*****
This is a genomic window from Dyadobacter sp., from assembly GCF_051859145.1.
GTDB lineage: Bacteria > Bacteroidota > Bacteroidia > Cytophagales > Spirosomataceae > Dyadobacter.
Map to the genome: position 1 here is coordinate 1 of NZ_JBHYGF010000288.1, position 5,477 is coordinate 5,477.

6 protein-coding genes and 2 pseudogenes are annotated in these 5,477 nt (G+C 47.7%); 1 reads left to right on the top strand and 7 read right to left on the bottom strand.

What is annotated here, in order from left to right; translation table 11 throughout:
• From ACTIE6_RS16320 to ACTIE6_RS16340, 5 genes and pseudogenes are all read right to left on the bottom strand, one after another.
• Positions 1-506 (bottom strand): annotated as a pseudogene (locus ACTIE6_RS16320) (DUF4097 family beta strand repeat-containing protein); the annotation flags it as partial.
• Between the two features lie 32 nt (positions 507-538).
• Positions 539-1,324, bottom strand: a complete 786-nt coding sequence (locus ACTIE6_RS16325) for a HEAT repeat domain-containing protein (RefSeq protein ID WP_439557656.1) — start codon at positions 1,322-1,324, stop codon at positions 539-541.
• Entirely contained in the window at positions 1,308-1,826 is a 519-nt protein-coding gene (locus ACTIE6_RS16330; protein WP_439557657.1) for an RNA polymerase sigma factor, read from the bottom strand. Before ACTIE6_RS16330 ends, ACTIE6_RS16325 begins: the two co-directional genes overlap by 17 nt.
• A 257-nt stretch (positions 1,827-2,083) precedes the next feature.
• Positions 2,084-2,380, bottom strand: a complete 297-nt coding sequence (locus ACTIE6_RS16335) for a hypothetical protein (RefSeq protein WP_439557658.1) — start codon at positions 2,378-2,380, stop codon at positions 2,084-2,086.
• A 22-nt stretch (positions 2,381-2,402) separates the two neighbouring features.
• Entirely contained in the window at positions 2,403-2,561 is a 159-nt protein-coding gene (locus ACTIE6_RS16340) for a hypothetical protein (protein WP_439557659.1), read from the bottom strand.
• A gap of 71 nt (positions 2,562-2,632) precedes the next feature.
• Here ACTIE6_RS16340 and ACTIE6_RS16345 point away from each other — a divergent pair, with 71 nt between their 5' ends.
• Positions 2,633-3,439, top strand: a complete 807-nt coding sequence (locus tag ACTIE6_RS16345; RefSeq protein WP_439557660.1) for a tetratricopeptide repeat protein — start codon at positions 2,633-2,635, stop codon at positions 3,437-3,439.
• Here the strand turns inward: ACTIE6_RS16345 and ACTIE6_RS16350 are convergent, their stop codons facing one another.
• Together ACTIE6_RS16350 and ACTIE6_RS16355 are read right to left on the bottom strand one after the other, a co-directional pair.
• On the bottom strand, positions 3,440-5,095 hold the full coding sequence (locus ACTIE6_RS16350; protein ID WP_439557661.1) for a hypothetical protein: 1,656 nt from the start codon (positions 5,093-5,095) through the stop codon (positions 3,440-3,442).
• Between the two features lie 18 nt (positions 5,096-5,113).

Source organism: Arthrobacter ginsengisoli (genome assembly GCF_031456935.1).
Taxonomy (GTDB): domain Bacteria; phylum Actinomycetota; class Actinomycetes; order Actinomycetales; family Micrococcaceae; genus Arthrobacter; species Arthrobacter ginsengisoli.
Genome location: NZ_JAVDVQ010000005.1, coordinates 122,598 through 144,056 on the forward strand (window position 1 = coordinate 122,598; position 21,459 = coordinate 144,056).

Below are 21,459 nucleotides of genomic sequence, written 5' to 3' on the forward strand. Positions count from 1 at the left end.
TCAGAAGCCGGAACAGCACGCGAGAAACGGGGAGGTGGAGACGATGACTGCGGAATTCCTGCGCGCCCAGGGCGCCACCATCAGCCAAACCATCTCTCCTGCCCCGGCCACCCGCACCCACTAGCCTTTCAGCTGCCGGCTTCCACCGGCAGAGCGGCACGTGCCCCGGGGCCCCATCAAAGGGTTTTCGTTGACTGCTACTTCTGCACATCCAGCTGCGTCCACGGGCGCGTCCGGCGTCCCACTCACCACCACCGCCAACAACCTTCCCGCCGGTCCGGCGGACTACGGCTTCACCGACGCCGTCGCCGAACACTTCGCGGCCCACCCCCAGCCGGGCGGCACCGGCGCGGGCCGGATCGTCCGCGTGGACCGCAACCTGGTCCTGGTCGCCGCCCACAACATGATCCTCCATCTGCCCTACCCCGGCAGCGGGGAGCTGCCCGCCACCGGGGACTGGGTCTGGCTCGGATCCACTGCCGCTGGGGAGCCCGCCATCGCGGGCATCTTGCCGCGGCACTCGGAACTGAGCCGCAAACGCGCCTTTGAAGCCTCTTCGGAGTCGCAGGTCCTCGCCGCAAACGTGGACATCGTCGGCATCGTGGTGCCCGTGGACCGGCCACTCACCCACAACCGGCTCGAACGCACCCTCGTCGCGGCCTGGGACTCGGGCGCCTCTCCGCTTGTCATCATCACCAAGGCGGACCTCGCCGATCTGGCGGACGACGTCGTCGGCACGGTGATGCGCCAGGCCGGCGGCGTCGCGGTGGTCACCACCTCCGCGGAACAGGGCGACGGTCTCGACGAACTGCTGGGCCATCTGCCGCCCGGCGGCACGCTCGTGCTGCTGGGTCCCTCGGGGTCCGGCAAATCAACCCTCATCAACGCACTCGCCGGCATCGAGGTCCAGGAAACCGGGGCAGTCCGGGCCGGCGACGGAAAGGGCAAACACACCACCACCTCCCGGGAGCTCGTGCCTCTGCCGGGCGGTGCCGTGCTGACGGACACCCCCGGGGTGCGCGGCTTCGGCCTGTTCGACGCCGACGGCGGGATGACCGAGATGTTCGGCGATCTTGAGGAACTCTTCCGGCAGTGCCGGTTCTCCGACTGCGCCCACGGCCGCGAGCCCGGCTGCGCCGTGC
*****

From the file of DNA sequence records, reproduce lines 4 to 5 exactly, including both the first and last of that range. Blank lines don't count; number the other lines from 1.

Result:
6 protein-coding genes and 2 pseudogenes are annotated in these 5,477 nt (G+C 47.7%); 1 reads left to right on the top strand and 7 read right to left on the bottom strand.

What is annotated here, in order from left to right; translation table 11 throughout: